That last questions is going to be the one that never gets answered, because it has never been answered in the regime changes the United States have been a part of over the last few decades.
Yet it is the core question that has to be answered. What happens next? Should always be the first question asked before regime change is begun. It wasn't asked this time, because it's never been asked before.
To put it bluntly, the Obama administration and all of the other participating coalition nations are simply hoping that this military action as a piece of the no-fly zone will bring about regime change.
When something as crucial as a regime change in a hypersensitive region of the world is the game, relying on something as in-quantitative as "hope" is dangerous.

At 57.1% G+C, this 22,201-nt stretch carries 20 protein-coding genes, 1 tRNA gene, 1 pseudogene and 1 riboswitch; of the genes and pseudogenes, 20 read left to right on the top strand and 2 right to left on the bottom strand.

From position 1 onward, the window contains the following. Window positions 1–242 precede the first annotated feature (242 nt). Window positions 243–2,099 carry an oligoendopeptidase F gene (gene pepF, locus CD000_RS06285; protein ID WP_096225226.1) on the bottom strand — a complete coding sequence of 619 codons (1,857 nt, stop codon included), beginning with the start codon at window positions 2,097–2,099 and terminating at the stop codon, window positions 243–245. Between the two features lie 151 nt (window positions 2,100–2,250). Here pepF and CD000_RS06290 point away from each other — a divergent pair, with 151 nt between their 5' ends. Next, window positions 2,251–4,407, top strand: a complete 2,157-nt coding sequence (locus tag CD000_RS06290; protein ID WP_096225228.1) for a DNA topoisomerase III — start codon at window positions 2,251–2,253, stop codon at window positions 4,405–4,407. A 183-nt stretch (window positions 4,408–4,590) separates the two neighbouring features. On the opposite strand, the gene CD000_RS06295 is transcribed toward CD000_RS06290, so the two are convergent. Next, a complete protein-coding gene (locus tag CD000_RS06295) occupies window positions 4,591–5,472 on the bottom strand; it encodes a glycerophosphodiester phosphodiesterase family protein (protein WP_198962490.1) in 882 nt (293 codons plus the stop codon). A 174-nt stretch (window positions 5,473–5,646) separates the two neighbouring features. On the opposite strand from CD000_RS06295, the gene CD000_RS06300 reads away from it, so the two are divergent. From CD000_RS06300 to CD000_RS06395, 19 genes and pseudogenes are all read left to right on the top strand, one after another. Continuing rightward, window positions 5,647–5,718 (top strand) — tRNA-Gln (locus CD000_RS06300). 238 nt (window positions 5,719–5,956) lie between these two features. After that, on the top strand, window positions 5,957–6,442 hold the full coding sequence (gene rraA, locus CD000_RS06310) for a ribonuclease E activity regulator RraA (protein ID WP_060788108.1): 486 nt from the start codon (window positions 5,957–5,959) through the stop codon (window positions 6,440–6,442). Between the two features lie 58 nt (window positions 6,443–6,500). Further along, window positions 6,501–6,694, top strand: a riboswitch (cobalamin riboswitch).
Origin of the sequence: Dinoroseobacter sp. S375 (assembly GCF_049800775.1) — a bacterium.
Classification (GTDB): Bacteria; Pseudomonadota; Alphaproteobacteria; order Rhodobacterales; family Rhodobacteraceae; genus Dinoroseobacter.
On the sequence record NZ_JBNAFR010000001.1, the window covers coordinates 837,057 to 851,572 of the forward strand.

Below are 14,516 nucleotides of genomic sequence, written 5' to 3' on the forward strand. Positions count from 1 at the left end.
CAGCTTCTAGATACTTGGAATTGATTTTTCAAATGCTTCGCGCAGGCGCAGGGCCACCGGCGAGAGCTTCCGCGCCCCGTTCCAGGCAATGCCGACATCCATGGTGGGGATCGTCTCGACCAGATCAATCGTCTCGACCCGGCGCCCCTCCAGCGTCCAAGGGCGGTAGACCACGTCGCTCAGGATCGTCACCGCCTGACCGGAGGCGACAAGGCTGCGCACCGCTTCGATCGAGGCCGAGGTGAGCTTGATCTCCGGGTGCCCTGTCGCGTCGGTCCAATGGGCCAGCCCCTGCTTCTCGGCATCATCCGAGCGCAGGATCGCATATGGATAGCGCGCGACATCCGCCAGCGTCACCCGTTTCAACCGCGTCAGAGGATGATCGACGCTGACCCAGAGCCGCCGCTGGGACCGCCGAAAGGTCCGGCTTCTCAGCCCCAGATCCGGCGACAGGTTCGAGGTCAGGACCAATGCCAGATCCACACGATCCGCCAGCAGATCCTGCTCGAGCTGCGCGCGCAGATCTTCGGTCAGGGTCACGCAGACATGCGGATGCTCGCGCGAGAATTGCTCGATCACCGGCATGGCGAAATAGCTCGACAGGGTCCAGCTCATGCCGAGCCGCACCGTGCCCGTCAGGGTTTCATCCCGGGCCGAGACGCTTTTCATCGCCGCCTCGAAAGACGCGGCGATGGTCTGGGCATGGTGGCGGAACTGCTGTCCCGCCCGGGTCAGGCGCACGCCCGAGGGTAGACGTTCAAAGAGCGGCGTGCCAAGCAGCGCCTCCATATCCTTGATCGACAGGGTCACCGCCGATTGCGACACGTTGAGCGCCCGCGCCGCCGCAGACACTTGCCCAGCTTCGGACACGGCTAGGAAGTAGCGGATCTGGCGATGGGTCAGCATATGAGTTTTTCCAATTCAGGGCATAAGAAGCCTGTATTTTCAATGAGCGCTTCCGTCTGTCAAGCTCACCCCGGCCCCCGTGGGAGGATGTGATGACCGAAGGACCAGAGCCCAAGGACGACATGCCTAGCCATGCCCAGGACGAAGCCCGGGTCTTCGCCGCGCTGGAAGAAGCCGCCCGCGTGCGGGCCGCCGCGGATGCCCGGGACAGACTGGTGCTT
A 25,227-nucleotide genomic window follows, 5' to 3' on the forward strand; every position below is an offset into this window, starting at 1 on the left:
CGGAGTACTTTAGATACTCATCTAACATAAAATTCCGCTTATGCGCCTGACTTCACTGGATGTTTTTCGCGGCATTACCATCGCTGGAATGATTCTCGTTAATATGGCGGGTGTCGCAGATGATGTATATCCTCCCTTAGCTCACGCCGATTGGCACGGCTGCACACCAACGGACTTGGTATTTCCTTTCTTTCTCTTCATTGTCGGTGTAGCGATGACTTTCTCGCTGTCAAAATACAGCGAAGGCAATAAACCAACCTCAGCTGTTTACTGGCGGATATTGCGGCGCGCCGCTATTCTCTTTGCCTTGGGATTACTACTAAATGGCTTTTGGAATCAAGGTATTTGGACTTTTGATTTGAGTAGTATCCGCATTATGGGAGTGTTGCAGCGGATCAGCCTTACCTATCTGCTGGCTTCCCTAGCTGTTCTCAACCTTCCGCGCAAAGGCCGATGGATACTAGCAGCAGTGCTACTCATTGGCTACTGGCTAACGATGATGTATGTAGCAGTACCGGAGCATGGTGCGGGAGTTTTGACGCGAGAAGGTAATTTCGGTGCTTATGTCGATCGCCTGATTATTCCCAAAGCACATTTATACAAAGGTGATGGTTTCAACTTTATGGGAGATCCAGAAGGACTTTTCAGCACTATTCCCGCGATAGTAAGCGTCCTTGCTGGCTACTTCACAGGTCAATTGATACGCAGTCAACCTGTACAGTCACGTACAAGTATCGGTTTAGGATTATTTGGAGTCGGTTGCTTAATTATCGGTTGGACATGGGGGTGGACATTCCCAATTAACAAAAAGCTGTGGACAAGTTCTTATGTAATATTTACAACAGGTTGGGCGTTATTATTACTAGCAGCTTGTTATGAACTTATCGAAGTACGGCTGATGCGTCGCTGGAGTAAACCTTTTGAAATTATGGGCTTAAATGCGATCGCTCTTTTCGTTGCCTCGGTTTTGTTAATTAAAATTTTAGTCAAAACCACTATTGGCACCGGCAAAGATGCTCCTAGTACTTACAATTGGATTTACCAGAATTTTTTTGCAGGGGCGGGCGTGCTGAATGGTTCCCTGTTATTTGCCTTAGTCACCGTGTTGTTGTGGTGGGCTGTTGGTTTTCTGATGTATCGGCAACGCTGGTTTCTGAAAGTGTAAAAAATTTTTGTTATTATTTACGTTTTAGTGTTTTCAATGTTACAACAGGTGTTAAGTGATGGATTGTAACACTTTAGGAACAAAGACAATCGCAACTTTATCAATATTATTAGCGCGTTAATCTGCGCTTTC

We've used hope in our regime change operations throughout history, and nine times out of ten it has always crumbled.
The Obama administration has been goaded by pressure from both the right and left to get involved in the Libyan situation. He's jumped in with both feet, ignoring Congressional consent along the way, and like all regime change operations, there is no strategic foundation.
As Americans we love the idea of spreading democracy. We believe that governments derive their power from the people, and in the instance of Libya, that is certainly not the case. Instead the people there are being ruthlessly murdered by a violent dictator.
When and where does this end? There are dozens of Quaddafis running countries all over the globe at this very moment, why has Libya received such close and special attention?
These questions will likely go unanswered, but there are a couple things that are for sure.
By foregoing Congressional approval to enter a military conflict to seemingly appease a populist group of supporters from both right and left, while at the same time blindly hoping that "days not weeks" of pro-regime change military action will oust Quaddafi and supplant a prosperous new government, sets massively dangerous precedents in US Foreign Policy both domestically and abroad.